Cardinals defensive lineman Ross Kolodzeij helps serve a meal Monday night during the Cards' "Help Feed The Hungry" dinner at Phoenix Rescue Mission.
Safety Oliver Celestin searched for those who needed more fruit punch. Linebacker Chike Okeafor was passing out salads. Long snapper Nathan Hodel carried around desserts.
Meanwhile, the needy men, women and children being served a special holiday dinner at the Phoenix Rescue Mission Monday night beamed at the sight of Arizona Cardinals spending some time in their part of the world.
"Just in terms of excitement and goodwill and joy, these guys have been looking forward to this," said Susan Kryn, the Mission's volunteer and events coordinator. "They started asking me back in September, 'Are the Cardinals coming?'
"You can see this is not so much about eating as having fun and being here. It is really cool."
Besides Celestin, Okeafor and Hodel, defensive lineman Ross Kolodziej, tight end Ben Patrick and quarterback Kurt Warner also came to represent the players. Owner Bill Bidwill, team president Michael Bidwill, coach Ken Whisenhunt's wife Alice and general manager Rod Graves' wife Dreama were also among those who took part, as well as cheerleaders and Big Red.
Not only was food served, but players posed for pictures and signed autographs on Cardinals' gear distributed by the team.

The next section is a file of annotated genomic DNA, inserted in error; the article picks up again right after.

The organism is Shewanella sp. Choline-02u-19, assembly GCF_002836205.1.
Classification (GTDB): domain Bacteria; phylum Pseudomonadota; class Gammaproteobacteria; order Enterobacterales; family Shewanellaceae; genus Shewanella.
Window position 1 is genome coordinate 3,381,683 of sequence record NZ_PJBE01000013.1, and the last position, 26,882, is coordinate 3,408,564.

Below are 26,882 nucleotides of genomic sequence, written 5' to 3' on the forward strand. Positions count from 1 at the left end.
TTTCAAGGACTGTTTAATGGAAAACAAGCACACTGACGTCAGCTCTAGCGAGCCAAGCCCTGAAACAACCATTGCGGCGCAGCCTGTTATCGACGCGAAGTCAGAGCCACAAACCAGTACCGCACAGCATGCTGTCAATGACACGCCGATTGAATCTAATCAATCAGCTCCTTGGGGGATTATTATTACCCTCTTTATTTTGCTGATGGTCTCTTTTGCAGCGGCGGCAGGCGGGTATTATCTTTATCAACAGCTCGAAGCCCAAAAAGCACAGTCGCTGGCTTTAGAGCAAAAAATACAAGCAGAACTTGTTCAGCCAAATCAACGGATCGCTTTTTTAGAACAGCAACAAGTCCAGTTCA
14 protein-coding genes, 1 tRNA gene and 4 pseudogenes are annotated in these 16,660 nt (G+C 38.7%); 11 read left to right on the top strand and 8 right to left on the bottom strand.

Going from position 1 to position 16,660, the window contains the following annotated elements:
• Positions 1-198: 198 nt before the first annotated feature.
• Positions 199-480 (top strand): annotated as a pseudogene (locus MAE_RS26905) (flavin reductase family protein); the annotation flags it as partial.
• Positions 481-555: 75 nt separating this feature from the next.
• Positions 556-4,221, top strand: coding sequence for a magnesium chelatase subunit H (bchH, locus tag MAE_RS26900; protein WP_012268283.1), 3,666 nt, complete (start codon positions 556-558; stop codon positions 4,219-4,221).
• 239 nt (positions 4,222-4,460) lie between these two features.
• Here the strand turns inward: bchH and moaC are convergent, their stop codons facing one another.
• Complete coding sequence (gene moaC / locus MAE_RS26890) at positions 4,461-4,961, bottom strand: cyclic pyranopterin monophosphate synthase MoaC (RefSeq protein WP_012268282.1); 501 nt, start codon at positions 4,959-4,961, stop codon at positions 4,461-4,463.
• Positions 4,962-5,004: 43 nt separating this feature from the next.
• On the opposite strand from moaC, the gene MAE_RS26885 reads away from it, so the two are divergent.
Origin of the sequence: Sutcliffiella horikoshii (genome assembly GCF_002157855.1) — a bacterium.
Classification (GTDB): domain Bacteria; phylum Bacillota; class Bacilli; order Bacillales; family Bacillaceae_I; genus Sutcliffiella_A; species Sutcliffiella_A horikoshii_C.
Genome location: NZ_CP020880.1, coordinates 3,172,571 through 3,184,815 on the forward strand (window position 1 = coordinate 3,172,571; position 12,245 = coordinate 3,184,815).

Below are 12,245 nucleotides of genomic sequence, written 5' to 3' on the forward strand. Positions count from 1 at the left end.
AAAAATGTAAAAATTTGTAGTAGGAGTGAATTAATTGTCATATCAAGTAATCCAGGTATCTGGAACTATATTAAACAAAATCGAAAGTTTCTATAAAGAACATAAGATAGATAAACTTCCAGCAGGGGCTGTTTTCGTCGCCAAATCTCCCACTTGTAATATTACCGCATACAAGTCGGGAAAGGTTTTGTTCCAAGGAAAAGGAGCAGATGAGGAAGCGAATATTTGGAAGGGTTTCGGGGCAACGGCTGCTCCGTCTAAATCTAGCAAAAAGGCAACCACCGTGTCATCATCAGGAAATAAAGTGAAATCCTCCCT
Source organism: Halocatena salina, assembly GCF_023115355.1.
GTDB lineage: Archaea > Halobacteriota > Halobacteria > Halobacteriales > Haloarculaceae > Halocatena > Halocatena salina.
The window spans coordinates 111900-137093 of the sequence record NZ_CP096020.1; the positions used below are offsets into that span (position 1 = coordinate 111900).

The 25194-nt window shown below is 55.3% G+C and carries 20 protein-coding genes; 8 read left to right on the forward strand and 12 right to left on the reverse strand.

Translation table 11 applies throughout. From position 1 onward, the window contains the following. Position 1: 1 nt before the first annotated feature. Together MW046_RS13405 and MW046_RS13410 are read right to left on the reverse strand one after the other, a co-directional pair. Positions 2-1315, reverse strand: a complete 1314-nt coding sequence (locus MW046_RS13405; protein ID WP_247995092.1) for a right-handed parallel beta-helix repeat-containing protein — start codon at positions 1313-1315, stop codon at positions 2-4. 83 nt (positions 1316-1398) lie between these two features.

"This is my favorite Cardinals Charities event," Kolodziej said. "There are so many things this time of year to be thankful for, and getting out in the community and being around people who are less fortunate that you are, it's greatly humbling, and it's good to get out and give back to them."
Michael Bidwill said most people "can do more than we are doing" when it comes to giving back to the community.
The event is important to Warner, who brings his family to help every year and passes out books and sweatshirts emblazoned with his First Things First Foundation logo. Then Warner helps serve food, sign autographs, and listens to some of the stories of how people have ended up down on their luck.
In turn, Warner looks to encourage them that better days can be ahead.
"Five years from now, you might run into that guy again and he may be on top somewhere," Warner said. "That's what it is all about, to let these guys know we care about them, to encourage them, and let them know anything is possible."
Warner called coming to help at Monday's dinner "the epitome of why we feel we are in the NFL."
The smiles from those eating the meal seemed to echo the sentiment.
"Giving back to the community is definitely something I want to be involved in," Patrick said. "A situation like this, even me being a rookie that people don't know, this still means a lot to them, us giving back and what this jersey means to them. I take a lot of pride in it."
Contact Darren Urban at firstname.lastname@example.org. Posted 11/20/07